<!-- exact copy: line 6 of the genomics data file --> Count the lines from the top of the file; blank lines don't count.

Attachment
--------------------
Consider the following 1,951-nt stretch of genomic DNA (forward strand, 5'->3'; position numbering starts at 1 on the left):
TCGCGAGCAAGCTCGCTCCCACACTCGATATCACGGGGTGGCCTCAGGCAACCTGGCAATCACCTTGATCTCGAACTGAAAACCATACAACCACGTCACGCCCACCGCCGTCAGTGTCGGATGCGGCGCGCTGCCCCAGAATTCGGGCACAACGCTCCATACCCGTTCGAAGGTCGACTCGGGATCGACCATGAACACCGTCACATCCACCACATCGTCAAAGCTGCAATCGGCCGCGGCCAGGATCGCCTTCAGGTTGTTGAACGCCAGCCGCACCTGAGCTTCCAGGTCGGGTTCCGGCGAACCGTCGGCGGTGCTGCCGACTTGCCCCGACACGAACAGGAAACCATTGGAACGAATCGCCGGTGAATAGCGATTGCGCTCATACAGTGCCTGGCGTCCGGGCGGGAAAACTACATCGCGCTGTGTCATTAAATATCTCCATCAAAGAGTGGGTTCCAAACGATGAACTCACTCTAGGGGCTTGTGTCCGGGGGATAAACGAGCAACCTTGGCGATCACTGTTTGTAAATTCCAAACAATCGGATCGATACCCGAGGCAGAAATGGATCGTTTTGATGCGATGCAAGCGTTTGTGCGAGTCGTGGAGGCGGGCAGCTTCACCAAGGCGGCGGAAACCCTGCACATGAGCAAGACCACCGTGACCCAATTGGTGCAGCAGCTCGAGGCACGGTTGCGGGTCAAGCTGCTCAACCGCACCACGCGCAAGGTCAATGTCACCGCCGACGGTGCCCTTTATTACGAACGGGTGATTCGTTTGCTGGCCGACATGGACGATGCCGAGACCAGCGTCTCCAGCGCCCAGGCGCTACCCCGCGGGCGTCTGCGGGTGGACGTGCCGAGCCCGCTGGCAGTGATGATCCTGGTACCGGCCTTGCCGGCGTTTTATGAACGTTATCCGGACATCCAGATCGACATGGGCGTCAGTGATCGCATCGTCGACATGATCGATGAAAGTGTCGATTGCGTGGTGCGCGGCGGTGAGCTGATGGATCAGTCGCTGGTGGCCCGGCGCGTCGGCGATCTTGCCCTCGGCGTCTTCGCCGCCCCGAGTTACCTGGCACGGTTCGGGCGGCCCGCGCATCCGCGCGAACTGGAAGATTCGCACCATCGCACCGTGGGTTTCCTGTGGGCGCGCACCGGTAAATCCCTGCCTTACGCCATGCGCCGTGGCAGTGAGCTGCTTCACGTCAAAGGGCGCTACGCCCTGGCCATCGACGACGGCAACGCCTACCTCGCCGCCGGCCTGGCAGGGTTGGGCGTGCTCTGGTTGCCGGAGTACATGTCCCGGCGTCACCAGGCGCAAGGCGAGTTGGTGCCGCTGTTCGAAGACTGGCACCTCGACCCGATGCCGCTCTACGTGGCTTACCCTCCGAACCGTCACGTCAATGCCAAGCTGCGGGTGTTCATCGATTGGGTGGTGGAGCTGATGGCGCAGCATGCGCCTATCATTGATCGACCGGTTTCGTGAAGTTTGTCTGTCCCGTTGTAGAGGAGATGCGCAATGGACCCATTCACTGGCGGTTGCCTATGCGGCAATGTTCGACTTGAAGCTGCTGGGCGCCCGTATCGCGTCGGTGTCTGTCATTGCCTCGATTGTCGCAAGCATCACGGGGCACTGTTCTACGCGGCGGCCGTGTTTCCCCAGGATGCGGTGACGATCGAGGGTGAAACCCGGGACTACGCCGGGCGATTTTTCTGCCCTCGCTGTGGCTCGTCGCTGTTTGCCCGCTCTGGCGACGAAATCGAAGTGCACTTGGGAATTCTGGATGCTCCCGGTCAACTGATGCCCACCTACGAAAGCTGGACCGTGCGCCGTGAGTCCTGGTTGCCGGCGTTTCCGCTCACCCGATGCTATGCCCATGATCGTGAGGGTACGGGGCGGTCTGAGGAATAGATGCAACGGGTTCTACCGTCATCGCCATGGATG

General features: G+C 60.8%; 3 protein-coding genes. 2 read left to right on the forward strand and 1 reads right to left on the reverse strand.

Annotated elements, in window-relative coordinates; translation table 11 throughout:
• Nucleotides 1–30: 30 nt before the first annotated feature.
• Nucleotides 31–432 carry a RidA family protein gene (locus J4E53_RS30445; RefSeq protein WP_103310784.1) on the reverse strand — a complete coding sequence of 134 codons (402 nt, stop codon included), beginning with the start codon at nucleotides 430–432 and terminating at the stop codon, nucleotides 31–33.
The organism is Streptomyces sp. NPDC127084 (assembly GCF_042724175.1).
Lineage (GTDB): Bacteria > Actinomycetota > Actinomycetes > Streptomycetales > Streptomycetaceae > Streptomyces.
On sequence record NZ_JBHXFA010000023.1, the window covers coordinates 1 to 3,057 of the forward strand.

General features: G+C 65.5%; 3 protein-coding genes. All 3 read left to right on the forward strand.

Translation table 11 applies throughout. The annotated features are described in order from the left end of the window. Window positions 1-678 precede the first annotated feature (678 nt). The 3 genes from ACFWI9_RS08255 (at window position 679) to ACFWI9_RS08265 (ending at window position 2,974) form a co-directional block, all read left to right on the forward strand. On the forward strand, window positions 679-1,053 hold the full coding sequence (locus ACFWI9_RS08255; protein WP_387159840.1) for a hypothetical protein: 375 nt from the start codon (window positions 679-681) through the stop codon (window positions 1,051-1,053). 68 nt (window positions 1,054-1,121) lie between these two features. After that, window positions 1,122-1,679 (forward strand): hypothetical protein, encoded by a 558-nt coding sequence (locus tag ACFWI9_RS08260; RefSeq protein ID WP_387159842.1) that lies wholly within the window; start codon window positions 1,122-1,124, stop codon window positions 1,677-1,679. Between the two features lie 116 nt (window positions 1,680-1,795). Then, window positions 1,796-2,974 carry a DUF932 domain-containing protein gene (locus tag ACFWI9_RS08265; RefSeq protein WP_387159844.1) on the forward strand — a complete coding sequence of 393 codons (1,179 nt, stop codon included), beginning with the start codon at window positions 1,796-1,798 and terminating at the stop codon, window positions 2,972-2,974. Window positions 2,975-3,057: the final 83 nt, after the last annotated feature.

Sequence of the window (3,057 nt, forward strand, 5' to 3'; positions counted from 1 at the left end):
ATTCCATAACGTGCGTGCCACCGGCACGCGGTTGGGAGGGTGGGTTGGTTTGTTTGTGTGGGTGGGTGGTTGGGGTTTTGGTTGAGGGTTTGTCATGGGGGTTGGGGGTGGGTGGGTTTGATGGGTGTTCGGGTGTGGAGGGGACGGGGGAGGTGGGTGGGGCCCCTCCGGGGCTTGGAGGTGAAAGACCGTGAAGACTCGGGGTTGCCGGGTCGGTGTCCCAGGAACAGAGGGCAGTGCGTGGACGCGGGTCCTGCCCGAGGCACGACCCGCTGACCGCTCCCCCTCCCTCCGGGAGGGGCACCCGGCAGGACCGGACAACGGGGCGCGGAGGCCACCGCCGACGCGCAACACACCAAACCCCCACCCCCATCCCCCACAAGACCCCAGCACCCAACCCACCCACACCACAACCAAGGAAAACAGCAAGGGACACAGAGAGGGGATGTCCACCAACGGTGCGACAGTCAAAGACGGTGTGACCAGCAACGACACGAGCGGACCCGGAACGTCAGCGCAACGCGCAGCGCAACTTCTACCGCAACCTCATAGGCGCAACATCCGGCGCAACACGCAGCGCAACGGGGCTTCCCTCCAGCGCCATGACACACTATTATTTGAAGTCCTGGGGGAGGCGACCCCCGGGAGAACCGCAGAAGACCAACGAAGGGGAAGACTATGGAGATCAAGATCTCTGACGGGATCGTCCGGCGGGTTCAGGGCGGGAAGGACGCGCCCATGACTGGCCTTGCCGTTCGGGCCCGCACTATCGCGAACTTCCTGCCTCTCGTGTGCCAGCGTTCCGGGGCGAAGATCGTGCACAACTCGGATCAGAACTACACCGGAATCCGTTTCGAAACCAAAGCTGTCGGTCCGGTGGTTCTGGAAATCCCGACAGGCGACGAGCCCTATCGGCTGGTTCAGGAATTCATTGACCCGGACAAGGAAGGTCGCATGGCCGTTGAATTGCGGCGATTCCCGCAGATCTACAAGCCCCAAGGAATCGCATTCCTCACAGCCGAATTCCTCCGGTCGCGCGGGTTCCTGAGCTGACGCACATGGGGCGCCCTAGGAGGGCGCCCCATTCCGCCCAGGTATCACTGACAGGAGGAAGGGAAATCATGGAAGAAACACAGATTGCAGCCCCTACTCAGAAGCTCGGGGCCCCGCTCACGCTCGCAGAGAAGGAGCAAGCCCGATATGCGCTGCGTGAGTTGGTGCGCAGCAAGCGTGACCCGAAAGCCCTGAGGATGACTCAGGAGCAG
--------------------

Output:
• Nucleotides 31–432 carry a RidA family protein gene (locus J4E53_RS30445; RefSeq protein WP_103310784.1) on the reverse strand — a complete coding sequence of 134 codons (402 nt, stop codon included), beginning with the start codon at nucleotides 430–432 and terminating at the stop codon, nucleotides 31–33.